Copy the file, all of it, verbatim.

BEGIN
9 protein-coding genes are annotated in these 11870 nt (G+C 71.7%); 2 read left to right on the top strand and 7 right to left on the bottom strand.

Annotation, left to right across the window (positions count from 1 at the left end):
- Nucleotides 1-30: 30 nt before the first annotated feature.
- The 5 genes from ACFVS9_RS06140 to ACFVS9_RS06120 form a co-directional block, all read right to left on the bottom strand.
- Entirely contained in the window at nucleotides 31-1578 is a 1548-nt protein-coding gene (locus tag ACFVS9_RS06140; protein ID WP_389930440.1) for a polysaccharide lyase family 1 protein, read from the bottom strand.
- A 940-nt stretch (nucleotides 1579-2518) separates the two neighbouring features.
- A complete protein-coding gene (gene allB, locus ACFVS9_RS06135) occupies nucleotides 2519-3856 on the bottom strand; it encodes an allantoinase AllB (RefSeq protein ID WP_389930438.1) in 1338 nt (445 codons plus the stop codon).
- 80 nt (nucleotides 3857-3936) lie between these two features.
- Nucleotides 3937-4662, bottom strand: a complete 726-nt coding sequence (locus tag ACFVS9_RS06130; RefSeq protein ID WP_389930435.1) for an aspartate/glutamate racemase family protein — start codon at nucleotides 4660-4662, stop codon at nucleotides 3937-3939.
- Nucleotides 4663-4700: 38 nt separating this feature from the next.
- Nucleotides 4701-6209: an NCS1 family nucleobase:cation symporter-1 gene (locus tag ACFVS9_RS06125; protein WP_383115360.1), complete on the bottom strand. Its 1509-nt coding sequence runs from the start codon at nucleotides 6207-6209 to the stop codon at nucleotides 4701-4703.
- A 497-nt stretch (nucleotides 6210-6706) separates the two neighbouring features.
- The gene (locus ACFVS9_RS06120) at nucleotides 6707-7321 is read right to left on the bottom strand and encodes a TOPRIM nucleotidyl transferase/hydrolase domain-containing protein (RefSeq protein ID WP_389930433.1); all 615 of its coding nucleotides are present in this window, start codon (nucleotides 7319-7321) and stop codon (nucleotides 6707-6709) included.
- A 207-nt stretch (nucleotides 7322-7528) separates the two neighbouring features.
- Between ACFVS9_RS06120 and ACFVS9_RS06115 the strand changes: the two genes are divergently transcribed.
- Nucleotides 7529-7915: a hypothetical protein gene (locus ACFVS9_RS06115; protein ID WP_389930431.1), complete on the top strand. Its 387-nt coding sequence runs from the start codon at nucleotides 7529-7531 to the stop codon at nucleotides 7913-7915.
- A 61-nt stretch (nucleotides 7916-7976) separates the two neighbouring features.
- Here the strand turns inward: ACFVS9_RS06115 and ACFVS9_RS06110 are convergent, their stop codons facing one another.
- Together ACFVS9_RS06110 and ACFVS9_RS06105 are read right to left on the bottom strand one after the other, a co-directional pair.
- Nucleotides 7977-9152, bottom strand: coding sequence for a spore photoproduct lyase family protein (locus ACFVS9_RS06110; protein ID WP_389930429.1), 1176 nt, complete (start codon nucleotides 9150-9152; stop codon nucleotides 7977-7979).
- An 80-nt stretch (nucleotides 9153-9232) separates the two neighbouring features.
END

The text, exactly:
9 protein-coding genes are annotated in these 11870 nt (G+C 71.7%); 2 read left to right on the top strand and 7 right to left on the bottom strand.

Annotation, left to right across the window (positions count from 1 at the left end):
- Nucleotides 1-30: 30 nt before the first annotated feature.
- The 5 genes from ACFVS9_RS06140 to ACFVS9_RS06120 form a co-directional block, all read right to left on the bottom strand.
- Entirely contained in the window at nucleotides 31-1578 is a 1548-nt protein-coding gene (locus tag ACFVS9_RS06140; protein ID WP_389930440.1) for a polysaccharide lyase family 1 protein, read from the bottom strand.
- A 940-nt stretch (nucleotides 1579-2518) separates the two neighbouring features.
- A complete protein-coding gene (gene allB, locus ACFVS9_RS06135) occupies nucleotides 2519-3856 on the bottom strand; it encodes an allantoinase AllB (RefSeq protein ID WP_389930438.1) in 1338 nt (445 codons plus the stop codon).
- 80 nt (nucleotides 3857-3936) lie between these two features.
- Nucleotides 3937-4662, bottom strand: a complete 726-nt coding sequence (locus tag ACFVS9_RS06130; RefSeq protein ID WP_389930435.1) for an aspartate/glutamate racemase family protein — start codon at nucleotides 4660-4662, stop codon at nucleotides 3937-3939.
- Nucleotides 4663-4700: 38 nt separating this feature from the next.
- Nucleotides 4701-6209: an NCS1 family nucleobase:cation symporter-1 gene (locus tag ACFVS9_RS06125; protein WP_383115360.1), complete on the bottom strand. Its 1509-nt coding sequence runs from the start codon at nucleotides 6207-6209 to the stop codon at nucleotides 4701-4703.
- A 497-nt stretch (nucleotides 6210-6706) separates the two neighbouring features.
- The gene (locus ACFVS9_RS06120) at nucleotides 6707-7321 is read right to left on the bottom strand and encodes a TOPRIM nucleotidyl transferase/hydrolase domain-containing protein (RefSeq protein ID WP_389930433.1); all 615 of its coding nucleotides are present in this window, start codon (nucleotides 7319-7321) and stop codon (nucleotides 6707-6709) included.
- A 207-nt stretch (nucleotides 7322-7528) separates the two neighbouring features.
- Between ACFVS9_RS06120 and ACFVS9_RS06115 the strand changes: the two genes are divergently transcribed.
- Nucleotides 7529-7915: a hypothetical protein gene (locus ACFVS9_RS06115; protein ID WP_389930431.1), complete on the top strand. Its 387-nt coding sequence runs from the start codon at nucleotides 7529-7531 to the stop codon at nucleotides 7913-7915.
- A 61-nt stretch (nucleotides 7916-7976) separates the two neighbouring features.
- Here the strand turns inward: ACFVS9_RS06115 and ACFVS9_RS06110 are convergent, their stop codons facing one another.
- Together ACFVS9_RS06110 and ACFVS9_RS06105 are read right to left on the bottom strand one after the other, a co-directional pair.
- Nucleotides 7977-9152, bottom strand: coding sequence for a spore photoproduct lyase family protein (locus ACFVS9_RS06110; protein ID WP_389930429.1), 1176 nt, complete (start codon nucleotides 9150-9152; stop codon nucleotides 7977-7979).
- An 80-nt stretch (nucleotides 9153-9232) separates the two neighbouring features.